The Papers of Elizabeth Cady Stanton and Susan B. Anthony

William H. Channing to ECS

Dear Mrs Stanton

Let me add my word of earnest request to that of Judge Hay— given in the enclosed letter[1]— that you will draft the Address to the Legislature, on the Legal Disabilities of Women. On all accounts you are the person to do it, at once from your sex, talent, knowledge of the subject, and influence. There is not a man of us, who could tell the story of Woman's wrongs as strongly, clearly, tersely, eloquently, as yourself. Some woman, too ought to be the voice of her sisterhood,— at once to prove woman's sagacity and justice & power to right herself, and because men will listen to a woman's claim in her own behalf as they will not to any words of men. There is an air of earnest reality in such an address, from a representative of the aggrieved party,— which cannot be given by any friend outside the circle, however zealous. And then as to the time,— requisite for gaining & moulding materials aid can readily be commanded. Judge Hay will send a contribution; Mr Burroughs Phillips of Syracuse,[2] who at Mr May's request drew up a paper for the Convention will send one; Mr Wright of Auburn[3] will doubtless gladly give his help & advice; and other lawyers will do the like. I propose too if necessary, that you should employ the services of some one to study the details thoroughly out for your use,— at the expense of the Committee & Friends. Miss Anthony will be able to suggest, I doubt not yet other ways of shorting your labor. We want from you the Preface, the closing Appeal, and the general form and style; the materials will easily fall into place. Please then to enter into correspondence with Mr May; and I will on my return to Rochester give all assistance in my power.
I have been here for a week and a half, having preached two sundays, and am to leave Jan 9th for Rochester. I came on to see men, for myself, & form clearer impressions than I could gain through the press of the real state of feeling on the Slavery question. On the whole I am much encouraged. Trouble may grow out of this Nebraska question, to be sure;[4] & bargaining politicians are ready to throw millions of "niggers" in to the scale to add weight to their claims for party. Yet after all a good mutual understanding, a higher sense of justice and clearer view of the duties of the whole Nation are rapidly growing. We have entered on a better era. You of course have read of and rejoiced in the grand debut of Gerrit Smith.[5] It was a rare triumph. The scene was worth a journey from Rochester to look at; and I cannot but draw happy auguries from his reception. His health too constantly improves. Day before yesterday,— when I last saw them,— I was told that Mr & Mrs Preston[6] had just been there to call on Mrs Miller. But I am at the end of my paper. With cordial respect Yrs,

W H Channing

ALS, ECS Papers, DLC.
    [1.] Enclosure missing. William Hay, in a letter to SBA on 10 December 1853, offered to help identify unjust laws, but added that "the person who arranges and condenses our suggestions into an address should, from every consideration, be Mrs. Stanton, because her style is admirably suited to such a subject." Hay (1793-1870), who lived in Saratoga Springs after 1840, began the practice of law in 1812 and served in the state assembly in 1822. He was regarded as a scholar in the legal profession, and he published a book of poetry in 1832. A champion of woman's rights, he joined in lobbying at Albany, and he helped to organize meetings held in Saratoga Springs. (Film, 7:855; Sylvester, Saratoga County, New York, 193.)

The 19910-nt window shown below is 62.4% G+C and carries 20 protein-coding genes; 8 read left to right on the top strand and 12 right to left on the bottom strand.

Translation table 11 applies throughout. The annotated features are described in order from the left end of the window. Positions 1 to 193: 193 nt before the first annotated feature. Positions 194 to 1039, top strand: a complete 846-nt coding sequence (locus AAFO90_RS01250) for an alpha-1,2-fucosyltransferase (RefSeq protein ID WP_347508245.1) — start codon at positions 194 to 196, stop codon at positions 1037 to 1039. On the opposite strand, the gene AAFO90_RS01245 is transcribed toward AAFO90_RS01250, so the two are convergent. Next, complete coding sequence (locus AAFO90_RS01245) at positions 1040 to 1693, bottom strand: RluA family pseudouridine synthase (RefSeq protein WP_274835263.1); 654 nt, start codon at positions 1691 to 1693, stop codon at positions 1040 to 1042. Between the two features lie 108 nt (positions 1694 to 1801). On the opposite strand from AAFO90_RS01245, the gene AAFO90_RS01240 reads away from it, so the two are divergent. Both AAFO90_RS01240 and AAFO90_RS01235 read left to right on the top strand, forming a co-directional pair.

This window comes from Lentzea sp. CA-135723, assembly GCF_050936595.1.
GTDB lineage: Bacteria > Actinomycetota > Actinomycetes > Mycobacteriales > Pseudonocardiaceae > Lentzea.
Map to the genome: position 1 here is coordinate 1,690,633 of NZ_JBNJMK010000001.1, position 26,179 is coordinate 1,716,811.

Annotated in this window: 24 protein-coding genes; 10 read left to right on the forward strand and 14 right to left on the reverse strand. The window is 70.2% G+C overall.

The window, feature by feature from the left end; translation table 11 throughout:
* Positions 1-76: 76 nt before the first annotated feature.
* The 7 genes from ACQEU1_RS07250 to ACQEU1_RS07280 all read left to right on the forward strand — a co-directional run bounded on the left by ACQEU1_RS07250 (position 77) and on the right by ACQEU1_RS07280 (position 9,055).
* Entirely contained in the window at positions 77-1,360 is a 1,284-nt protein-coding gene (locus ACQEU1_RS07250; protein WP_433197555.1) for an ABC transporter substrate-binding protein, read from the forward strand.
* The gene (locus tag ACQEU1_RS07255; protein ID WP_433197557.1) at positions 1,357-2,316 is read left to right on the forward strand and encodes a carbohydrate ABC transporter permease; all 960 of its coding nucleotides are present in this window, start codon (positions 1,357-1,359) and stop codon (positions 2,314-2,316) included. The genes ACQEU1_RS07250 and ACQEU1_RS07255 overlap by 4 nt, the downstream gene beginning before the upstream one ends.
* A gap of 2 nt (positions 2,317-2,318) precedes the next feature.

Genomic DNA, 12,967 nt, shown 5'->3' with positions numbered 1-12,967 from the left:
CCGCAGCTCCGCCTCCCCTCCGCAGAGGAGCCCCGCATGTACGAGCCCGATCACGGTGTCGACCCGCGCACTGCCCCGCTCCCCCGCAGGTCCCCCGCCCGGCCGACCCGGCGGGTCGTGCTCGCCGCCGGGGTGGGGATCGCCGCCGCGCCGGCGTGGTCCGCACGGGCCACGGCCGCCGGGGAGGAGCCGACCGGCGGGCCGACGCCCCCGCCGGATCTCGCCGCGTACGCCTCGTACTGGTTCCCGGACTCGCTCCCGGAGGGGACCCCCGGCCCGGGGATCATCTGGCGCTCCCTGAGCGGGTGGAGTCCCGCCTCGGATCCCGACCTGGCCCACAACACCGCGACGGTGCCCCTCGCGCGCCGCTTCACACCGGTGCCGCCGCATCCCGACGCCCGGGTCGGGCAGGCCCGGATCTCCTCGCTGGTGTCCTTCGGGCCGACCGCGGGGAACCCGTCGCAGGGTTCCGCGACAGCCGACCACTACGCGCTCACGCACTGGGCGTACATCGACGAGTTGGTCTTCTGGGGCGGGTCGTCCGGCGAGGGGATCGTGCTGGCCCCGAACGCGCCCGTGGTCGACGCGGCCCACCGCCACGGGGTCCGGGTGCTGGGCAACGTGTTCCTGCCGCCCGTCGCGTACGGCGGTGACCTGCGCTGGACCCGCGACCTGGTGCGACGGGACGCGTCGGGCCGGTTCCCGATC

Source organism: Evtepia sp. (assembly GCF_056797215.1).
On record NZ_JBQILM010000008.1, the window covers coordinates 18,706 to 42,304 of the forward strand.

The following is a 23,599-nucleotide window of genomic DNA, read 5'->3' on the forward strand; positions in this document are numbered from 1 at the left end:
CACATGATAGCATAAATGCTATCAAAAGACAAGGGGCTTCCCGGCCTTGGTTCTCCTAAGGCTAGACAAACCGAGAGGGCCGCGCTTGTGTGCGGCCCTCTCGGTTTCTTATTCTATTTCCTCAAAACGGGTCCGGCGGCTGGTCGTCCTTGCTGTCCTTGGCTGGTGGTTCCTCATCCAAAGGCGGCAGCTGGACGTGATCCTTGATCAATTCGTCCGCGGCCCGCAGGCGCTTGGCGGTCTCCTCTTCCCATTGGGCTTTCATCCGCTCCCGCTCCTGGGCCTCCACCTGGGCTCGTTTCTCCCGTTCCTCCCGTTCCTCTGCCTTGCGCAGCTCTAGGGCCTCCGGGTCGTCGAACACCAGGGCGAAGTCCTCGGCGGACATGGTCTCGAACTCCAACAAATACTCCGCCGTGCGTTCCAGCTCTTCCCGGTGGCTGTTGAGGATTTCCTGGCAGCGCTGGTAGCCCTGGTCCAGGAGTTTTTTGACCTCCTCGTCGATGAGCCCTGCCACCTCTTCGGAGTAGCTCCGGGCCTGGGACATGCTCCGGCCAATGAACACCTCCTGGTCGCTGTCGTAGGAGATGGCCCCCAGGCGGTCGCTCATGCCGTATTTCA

[2.] Burroughs Phillips married Elizabeth W. McClintock in 1852 and lived in Syracuse, where, judging by this and other brief references, he practiced law. He attended the national woman's rights convention at Syracuse in 1852 and the state convention at Rochester in 1853, and he had died by 1855. (Quaker Genealogy, 2:815; research by Judith Wellman.)
    [3.] David Wright (1805-1897) was a lawyer from Philadelphia who moved to New York in 1829 with his wife, woman's rights activist, Martha Coffin Pelham Wright. He assisted his wife and her allies in their agitation for woman's rights. For Wright's response, on 21 November 1853, to SBA's request for a list of unjust laws, see Film, 7:837-39. (Notable American Women, s.v. "Wright, Martha Coffin Pelham.")
    [4.] A bill to organize the territory of Nebraska was introduced in the Senate on 14 December. By the terms of the Missouri Compromise of 1820, Nebraska would be free of slavery, but in the previous session southerners refused to support an identical bill unless it repealed that compromise. Channing's fears proved to be well grounded, when Senator Stephen A. Douglas of Illinois accepted southern terms and amended the bill to allow the territory's settlers to decide the future of slavery. (Malin, Nebraska Question; Potter, Impending Crisis, 145-76.)
    [5.] Gerrit Smith won election to the Thirty-third Congress that convened in December 1853. Smith took his seat on or about 12 December, after an illness, and delivered his first speech on 20 December during discussions of the president's message to Congress. Ostensibly a criticism of the administration's Austrian policy, Smith made it an antislavery address. Both Ann Smith and Elizabeth Smith Miller joined him in the capital. (Congressional Globe, 33d Cong., 1st sess., Appendix, 50-52; Harlow, Gerrit Smith, 317-20.)
    [6.] Possibly Congressman William Preston (1816-1887) and his wife Margaret Wickliffe Preston. On 20 December Preston defended slavery in reply to Smith's address. A Whig from Kentucky, he earned a law degree at Harvard in 1838. (Dictionary of American Biography; Congressional Globe, 33d Cong., 1st sess., 72-73.)